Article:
Emily Albert '22
Why did you decide to study community health?
When I came to Whitworth, I knew that I wanted to help people in some way, but I just didn't know how. After finding out about the Community Health program, I knew that it was perfect for me. I loved the idea of being able to work one-on-one with the families and people around me to aid their health in a preventive way.
What are some of your favorite classes so far?
I would have to say that Anatomy & Physiology and Personal Health have been my favorite classes so far. In both courses the professors were excited to help us learn the content and find personal meaning within the information. I also enjoyed these classes because they were some of the first courses I took that allowed me to study the topics that interested me.
Tell us about a unique experience you've had or project you've worked on for your major.
This spring I will be completing an internship with Family Promise of Spokane. They are an organization that works to end family homelessness within our community. I so grateful to have the opportunity to be their community and media intern, and I can't wait to start.
What advice would you give to someone thinking about majoring in community health?
The community health program is great because it allows you to follow almost any path within the healthcare industry. My advice would be don't stress over not knowing what you want to do; just find something that interests you.
Who has been an important connection for you at Whitworth, and why?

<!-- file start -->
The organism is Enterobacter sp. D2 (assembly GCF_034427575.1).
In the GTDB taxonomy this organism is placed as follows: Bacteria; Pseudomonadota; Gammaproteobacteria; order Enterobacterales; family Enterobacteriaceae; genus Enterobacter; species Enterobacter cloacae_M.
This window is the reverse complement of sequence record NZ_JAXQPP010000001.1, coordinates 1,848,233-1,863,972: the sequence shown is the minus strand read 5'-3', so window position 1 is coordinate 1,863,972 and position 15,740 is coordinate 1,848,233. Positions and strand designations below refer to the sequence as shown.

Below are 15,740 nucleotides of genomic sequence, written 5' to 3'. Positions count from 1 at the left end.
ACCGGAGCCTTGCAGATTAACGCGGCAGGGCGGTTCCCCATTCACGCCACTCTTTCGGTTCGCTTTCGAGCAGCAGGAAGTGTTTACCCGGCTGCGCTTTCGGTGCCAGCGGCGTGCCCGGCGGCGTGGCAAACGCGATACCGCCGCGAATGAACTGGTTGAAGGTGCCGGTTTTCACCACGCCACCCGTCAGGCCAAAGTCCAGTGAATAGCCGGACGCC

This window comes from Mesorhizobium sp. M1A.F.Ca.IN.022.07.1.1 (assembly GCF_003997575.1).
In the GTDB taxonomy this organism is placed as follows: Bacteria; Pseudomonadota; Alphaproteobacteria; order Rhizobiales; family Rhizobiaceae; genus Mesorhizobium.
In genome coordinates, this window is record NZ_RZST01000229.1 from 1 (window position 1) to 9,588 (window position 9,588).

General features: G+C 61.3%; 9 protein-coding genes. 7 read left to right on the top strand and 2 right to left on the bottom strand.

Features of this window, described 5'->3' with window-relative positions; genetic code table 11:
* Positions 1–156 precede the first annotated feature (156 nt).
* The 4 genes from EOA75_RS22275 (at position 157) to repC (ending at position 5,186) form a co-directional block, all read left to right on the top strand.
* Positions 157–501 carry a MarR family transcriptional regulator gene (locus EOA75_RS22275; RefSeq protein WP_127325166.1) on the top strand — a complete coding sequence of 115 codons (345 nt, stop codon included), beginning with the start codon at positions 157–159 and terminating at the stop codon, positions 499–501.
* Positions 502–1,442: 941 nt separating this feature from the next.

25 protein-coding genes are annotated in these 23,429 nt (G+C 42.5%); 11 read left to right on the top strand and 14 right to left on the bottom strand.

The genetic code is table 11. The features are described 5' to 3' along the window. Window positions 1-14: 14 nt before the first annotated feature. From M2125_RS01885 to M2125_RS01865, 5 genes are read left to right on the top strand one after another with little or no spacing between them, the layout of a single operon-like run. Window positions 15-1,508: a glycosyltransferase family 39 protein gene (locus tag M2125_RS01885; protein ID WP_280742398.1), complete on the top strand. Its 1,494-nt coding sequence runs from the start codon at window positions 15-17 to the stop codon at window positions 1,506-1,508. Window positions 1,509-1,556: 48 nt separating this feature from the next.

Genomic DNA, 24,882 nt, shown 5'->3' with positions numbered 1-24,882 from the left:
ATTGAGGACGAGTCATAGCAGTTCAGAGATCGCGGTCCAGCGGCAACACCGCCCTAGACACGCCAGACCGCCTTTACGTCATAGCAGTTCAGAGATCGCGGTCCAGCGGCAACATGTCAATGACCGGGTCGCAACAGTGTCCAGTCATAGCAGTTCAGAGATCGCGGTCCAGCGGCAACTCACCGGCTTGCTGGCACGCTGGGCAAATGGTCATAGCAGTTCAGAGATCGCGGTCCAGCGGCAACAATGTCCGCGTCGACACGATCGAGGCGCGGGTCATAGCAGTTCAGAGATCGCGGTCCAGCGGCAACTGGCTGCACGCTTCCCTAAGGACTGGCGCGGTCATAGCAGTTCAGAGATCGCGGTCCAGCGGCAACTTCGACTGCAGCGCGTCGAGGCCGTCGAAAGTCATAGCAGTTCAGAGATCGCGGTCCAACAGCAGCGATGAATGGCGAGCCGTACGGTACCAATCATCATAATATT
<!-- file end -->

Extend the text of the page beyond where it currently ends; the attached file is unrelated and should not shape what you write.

Dr. Abbey has helped me immensely in my academic journey. I loved taking her classes, and she has put in so much time and effort to help me through the process of finding and registering for an internship. She is easy to talk to, and I know that I can always to go her if I need advice.
Why did you choose to attend Whitworth?
During my senior year of high school, I really struggled to know which university I should attend, but once I visited Whitworth, I knew I was exactly where I needed to be. The feeling of community and liveliness that I received during my short visit is something I will always remember. I have gained what I consider to be a second family here at Whitworth, and for that I will always be grateful.
Molly Hanson '24
Why did you decide to be in ROTC (Reserve Officers' Training Corps)?
I joined ROTC because I missed the physical aspect of sports in high school, I wanted to have a plan after college, and most of all I loved the challenge. ROTC has been the most challenging and rewarding program I have ever been a part of.
What class has been your favorite so far?
My all-time favorite class was Community Health taught by Shane Wibel. The class talks about health disparities based on region, culture, race, historical public health issues, and current environmental factors that are affecting our health. I was a nursing major when I went into the class and came out a community health major. Community health is a diverse combination of politics, social issues and medicine.